Margie Brand and her 8-month-old baby are survivors of a tragic terrorist attack in a shopping centre… and this is her message of love.
Nairobi, Kenya – On Saturday 21 September 2013, unidentified gunmen attacked Westgate shopping mall, an upscale mall in Nairobi, Kenya. The attack resulted in at least 67 deaths, and more than 175 people were reportedly wounded in the mass shooting.
Margie Brand is a survivor of the terrorist attack… and this is her message of love.
Three years ago, armed men walked into a shopping mall on a crowded Saturday morning yielding automatic rifles and killing everyone in sight.
“I held onto my eight month old baby, running, slipping, my heart jumping out of my chest. I hid among the dead for 5 hours.”
“It felt like a lifetime.”
“Experiencing sounds and images I wish I did not. They walked calmly, up and down, among the aisles. Killing everyone they found. Again and again they walked past us. Not seeing me lying, curled up a ball, among the dying.”
Her baby remained completely silent — not a single cry, not a gurgle or laugh… not even the slightest loud breath.
“Logic told me it was the time of final breaths. I was ready.”
“No hate. Yes, incredible palatable fear, but not hate. Fear that moved past fear. Becoming strangely, peacefully accepting. Curled up on the hard, cold floor. I listened to the sounds of death interwoven with the feeling of silence.”
Then. There he was. He was looking down his barrel, straight at her. Towering. Eyes full of disdain. No one knows why that day of all days, after killing children, pregnant women, and anyone they could find, they told Margie to stand up.
“I knew that it would now be my end. They killed the woman lying next to me.”
“They told me to walk. I walked over the dead.”
“I walked out holding my baby.”
“In another part of the mall my friend lay dead. He and sixty seven others never got to leave – many hundreds more still hold the scars from their wounds.”
Like so many survivors, Margie still jumps at the sound of loud noise. The survivor still gets up from a table and walks straight out of a restaurant if the lights flicker as they did just before the attack that day. Sights, sounds, smells – anything can unexpectedly take her back there.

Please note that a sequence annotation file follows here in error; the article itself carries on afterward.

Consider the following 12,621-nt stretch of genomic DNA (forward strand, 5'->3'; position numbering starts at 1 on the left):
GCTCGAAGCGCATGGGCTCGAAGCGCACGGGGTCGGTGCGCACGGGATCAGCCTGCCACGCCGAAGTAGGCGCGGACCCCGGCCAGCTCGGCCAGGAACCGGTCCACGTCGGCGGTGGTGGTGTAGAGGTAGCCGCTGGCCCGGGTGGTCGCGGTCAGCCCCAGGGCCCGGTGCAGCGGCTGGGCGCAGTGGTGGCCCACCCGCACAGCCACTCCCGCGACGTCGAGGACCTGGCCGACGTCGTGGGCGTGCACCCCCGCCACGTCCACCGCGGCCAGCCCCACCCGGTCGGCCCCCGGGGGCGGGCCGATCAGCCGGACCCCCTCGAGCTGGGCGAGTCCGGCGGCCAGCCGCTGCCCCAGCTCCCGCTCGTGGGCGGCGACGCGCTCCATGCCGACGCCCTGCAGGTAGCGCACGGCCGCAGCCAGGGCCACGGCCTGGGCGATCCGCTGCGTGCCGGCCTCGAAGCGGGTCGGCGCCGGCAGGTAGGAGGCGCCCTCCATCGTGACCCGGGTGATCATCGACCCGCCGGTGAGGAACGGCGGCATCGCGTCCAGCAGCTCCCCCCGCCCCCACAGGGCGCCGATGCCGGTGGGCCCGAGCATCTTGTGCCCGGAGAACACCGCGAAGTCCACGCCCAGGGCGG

“It takes me back where I no longer want to go. Billions around the world are survivors. Survivors of terrorist attacks, natural disasters, rape, torture, war, conflict, home and farm invasions, shipwrecks, car and plane crashes, assaults. For so many of us, even though time may begin to heal, there will always be sights, sounds and smells that take us back there.”
“Instead of fear and hate, I invite you to join me.”
“Join me in turning off the news. In most cases we already know what happened. We’ve heard and seen more than we ever need to know. I invite you to close your eyes, to imagine any image that gives you the feeling of love.”
“Your newborn baby, children laughing, someone or something that you love.”
“I invite you to take that feeling of love and imagine slowly breathing it out across the world. Wrapping our planet in it.”
“Connecting with others who are emanating the same love. Breathing that feeling of love in and out.”
“Again and again.”
“As many times a day as you remember to, as many days as you can.”
“Like a network of bright light connecting around the globe. I believe that together we can change the frequency of people’s thoughts and hearts. If we emanate fear and hatred, we connect with others who do the same, and we bring more and more into that field.”
“If we emanate love, we grow our love network, and it envelops all others.”
“I shut my computer, my cell phone and ipad. Enough is enough. I close my eyes and emanate love.”